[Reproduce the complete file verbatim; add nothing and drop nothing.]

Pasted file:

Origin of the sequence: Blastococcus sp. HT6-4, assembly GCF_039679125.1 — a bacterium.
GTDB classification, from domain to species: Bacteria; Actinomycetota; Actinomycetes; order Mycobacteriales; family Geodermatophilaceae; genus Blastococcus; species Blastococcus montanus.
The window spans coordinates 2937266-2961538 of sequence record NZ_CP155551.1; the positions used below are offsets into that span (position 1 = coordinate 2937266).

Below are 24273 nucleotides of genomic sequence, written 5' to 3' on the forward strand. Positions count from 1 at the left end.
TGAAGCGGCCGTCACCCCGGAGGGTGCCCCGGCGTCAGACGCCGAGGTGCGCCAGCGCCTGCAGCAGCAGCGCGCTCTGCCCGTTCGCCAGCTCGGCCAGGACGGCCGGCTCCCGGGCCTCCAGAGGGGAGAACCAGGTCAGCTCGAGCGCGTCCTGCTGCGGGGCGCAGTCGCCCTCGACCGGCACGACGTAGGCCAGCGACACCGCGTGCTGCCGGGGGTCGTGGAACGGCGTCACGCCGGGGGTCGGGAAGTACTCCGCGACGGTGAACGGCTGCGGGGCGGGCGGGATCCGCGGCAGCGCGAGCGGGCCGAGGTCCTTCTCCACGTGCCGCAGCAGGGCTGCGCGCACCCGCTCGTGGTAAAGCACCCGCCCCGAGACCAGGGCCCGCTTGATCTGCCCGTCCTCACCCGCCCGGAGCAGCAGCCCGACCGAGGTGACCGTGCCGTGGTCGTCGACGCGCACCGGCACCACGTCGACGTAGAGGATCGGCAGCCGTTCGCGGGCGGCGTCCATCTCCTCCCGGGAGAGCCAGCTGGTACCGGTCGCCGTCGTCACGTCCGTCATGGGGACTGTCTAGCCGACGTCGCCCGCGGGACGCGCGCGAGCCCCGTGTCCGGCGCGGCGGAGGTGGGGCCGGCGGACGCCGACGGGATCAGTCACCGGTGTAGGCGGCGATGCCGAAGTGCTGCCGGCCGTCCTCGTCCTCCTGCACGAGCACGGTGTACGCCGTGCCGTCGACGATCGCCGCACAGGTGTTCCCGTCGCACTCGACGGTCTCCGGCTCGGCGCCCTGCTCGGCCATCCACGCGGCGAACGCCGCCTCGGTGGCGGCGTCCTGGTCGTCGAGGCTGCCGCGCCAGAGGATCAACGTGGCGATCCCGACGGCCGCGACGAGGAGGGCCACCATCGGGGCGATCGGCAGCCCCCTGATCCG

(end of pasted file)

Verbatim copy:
Origin of the sequence: Blastococcus sp. HT6-4, assembly GCF_039679125.1 — a bacterium.
GTDB classification, from domain to species: Bacteria; Actinomycetota; Actinomycetes; order Mycobacteriales; family Geodermatophilaceae; genus Blastococcus; species Blastococcus montanus.
The window spans coordinates 2937266-2961538 of sequence record NZ_CP155551.1; the positions used below are offsets into that span (position 1 = coordinate 2937266).

Below are 24273 nucleotides of genomic sequence, written 5' to 3' on the forward strand. Positions count from 1 at the left end.
TGAAGCGGCCGTCACCCCGGAGGGTGCCCCGGCGTCAGACGCCGAGGTGCGCCAGCGCCTGCAGCAGCAGCGCGCTCTGCCCGTTCGCCAGCTCGGCCAGGACGGCCGGCTCCCGGGCCTCCAGAGGGGAGAACCAGGTCAGCTCGAGCGCGTCCTGCTGCGGGGCGCAGTCGCCCTCGACCGGCACGACGTAGGCCAGCGACACCGCGTGCTGCCGGGGGTCGTGGAACGGCGTCACGCCGGGGGTCGGGAAGTACTCCGCGACGGTGAACGGCTGCGGGGCGGGCGGGATCCGCGGCAGCGCGAGCGGGCCGAGGTCCTTCTCCACGTGCCGCAGCAGGGCTGCGCGCACCCGCTCGTGGTAAAGCACCCGCCCCGAGACCAGGGCCCGCTTGATCTGCCCGTCCTCACCCGCCCGGAGCAGCAGCCCGACCGAGGTGACCGTGCCGTGGTCGTCGACGCGCACCGGCACCACGTCGACGTAGAGGATCGGCAGCCGTTCGCGGGCGGCGTCCATCTCCTCCCGGGAGAGCCAGCTGGTACCGGTCGCCGTCGTCACGTCCGTCATGGGGACTGTCTAGCCGACGTCGCCCGCGGGACGCGCGCGAGCCCCGTGTCCGGCGCGGCGGAGGTGGGGCCGGCGGACGCCGACGGGATCAGTCACCGGTGTAGGCGGCGATGCCGAAGTGCTGCCGGCCGTCCTCGTCCTCCTGCACGAGCACGGTGTACGCCGTGCCGTCGACGATCGCCGCACAGGTGTTCCCGTCGCACTCGACGGTCTCCGGCTCGGCGCCCTGCTCGGCCATCCACGCGGCGAACGCCGCCTCGGTGGCGGCGTCCTGGTCGTCGAGGCTGCCGCGCCAGAGGATCAACGTGGCGATCCCGACGGCCGCGACGAGGAGGGCCACCATCGGGGCGATCGGCAGCCCCCTGATCCG